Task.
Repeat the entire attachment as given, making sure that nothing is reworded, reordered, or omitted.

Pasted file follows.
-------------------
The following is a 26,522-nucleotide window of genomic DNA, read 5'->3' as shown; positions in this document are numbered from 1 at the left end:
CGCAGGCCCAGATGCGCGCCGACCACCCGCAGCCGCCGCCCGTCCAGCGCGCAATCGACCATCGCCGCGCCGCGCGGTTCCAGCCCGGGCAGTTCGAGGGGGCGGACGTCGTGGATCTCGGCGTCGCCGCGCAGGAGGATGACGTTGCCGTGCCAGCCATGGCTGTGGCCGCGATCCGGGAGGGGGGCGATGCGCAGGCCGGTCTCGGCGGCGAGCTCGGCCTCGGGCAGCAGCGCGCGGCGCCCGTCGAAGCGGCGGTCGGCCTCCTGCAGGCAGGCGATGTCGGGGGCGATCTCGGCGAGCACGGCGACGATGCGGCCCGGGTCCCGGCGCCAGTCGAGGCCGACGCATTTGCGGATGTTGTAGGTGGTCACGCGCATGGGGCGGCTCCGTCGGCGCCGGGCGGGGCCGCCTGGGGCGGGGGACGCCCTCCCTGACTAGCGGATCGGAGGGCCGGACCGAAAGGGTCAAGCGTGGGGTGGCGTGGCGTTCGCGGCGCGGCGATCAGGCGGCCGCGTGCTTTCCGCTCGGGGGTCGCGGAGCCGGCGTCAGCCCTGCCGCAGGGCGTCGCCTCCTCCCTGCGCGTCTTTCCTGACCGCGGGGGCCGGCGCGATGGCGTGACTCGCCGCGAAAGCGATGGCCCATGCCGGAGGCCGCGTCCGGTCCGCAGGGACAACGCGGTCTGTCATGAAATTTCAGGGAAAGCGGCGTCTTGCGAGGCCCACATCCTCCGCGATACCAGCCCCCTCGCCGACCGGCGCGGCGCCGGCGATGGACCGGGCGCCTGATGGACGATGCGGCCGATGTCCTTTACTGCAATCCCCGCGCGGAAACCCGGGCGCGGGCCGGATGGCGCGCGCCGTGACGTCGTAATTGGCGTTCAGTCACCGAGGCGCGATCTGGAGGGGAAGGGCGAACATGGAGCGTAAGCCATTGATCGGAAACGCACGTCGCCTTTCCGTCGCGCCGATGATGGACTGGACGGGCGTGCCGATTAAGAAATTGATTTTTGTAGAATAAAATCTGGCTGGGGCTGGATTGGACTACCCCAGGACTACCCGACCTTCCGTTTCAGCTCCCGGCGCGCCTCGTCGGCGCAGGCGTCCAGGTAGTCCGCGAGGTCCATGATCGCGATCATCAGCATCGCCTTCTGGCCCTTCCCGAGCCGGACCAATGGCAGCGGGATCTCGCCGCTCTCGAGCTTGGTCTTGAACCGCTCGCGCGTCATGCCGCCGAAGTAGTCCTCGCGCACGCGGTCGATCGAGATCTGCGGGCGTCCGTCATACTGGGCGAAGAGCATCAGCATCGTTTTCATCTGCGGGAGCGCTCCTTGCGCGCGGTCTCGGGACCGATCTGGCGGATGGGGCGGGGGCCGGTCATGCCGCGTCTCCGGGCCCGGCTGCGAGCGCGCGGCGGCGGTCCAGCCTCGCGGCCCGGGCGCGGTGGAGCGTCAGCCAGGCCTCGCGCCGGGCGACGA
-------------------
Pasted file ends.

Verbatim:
The following is a 26,522-nucleotide window of genomic DNA, read 5'->3' as shown; positions in this document are numbered from 1 at the left end:
CGCAGGCCCAGATGCGCGCCGACCACCCGCAGCCGCCGCCCGTCCAGCGCGCAATCGACCATCGCCGCGCCGCGCGGTTCCAGCCCGGGCAGTTCGAGGGGGCGGACGTCGTGGATCTCGGCGTCGCCGCGCAGGAGGATGACGTTGCCGTGCCAGCCATGGCTGTGGCCGCGATCCGGGAGGGGGGCGATGCGCAGGCCGGTCTCGGCGGCGAGCTCGGCCTCGGGCAGCAGCGCGCGGCGCCCGTCGAAGCGGCGGTCGGCCTCCTGCAGGCAGGCGATGTCGGGGGCGATCTCGGCGAGCACGGCGACGATGCGGCCCGGGTCCCGGCGCCAGTCGAGGCCGACGCATTTGCGGATGTTGTAGGTGGTCACGCGCATGGGGCGGCTCCGTCGGCGCCGGGCGGGGCCGCCTGGGGCGGGGGACGCCCTCCCTGACTAGCGGATCGGAGGGCCGGACCGAAAGGGTCAAGCGTGGGGTGGCGTGGCGTTCGCGGCGCGGCGATCAGGCGGCCGCGTGCTTTCCGCTCGGGGGTCGCGGAGCCGGCGTCAGCCCTGCCGCAGGGCGTCGCCTCCTCCCTGCGCGTCTTTCCTGACCGCGGGGGCCGGCGCGATGGCGTGACTCGCCGCGAAAGCGATGGCCCATGCCGGAGGCCGCGTCCGGTCCGCAGGGACAACGCGGTCTGTCATGAAATTTCAGGGAAAGCGGCGTCTTGCGAGGCCCACATCCTCCGCGATACCAGCCCCCTCGCCGACCGGCGCGGCGCCGGCGATGGACCGGGCGCCTGATGGACGATGCGGCCGATGTCCTTTACTGCAATCCCCGCGCGGAAACCCGGGCGCGGGCCGGATGGCGCGCGCCGTGACGTCGTAATTGGCGTTCAGTCACCGAGGCGCGATCTGGAGGGGAAGGGCGAACATGGAGCGTAAGCCATTGATCGGAAACGCACGTCGCCTTTCCGTCGCGCCGATGATGGACTGGACGGGCGTGCCGATTAAGAAATTGATTTTTGTAGAATAAAATCTGGCTGGGGCTGGATTGGACTACCCCAGGACTACCCGACCTTCCGTTTCAGCTCCCGGCGCGCCTCGTCGGCGCAGGCGTCCAGGTAGTCCGCGAGGTCCATGATCGCGATCATCAGCATCGCCTTCTGGCCCTTCCCGAGCCGGACCAATGGCAGCGGGATCTCGCCGCTCTCGAGCTTGGTCTTGAACCGCTCGCGCGTCATGCCGCCGAAGTAGTCCTCGCGCACGCGGTCGATCGAGATCTGCGGGCGTCCGTCATACTGGGCGAAGAGCATCAGCATCGTTTTCATCTGCGGGAGCGCTCCTTGCGCGCGGTCTCGGGACCGATCTGGCGGATGGGGCGGGGGCCGGTCATGCCGCGTCTCCGGGCCCGGCTGCGAGCGCGCGGCGGCGGTCCAGCCTCGCGGCCCGGGCGCGGTGGAGCGTCAGCCAGGCCTCGCGCCGGGCGACGA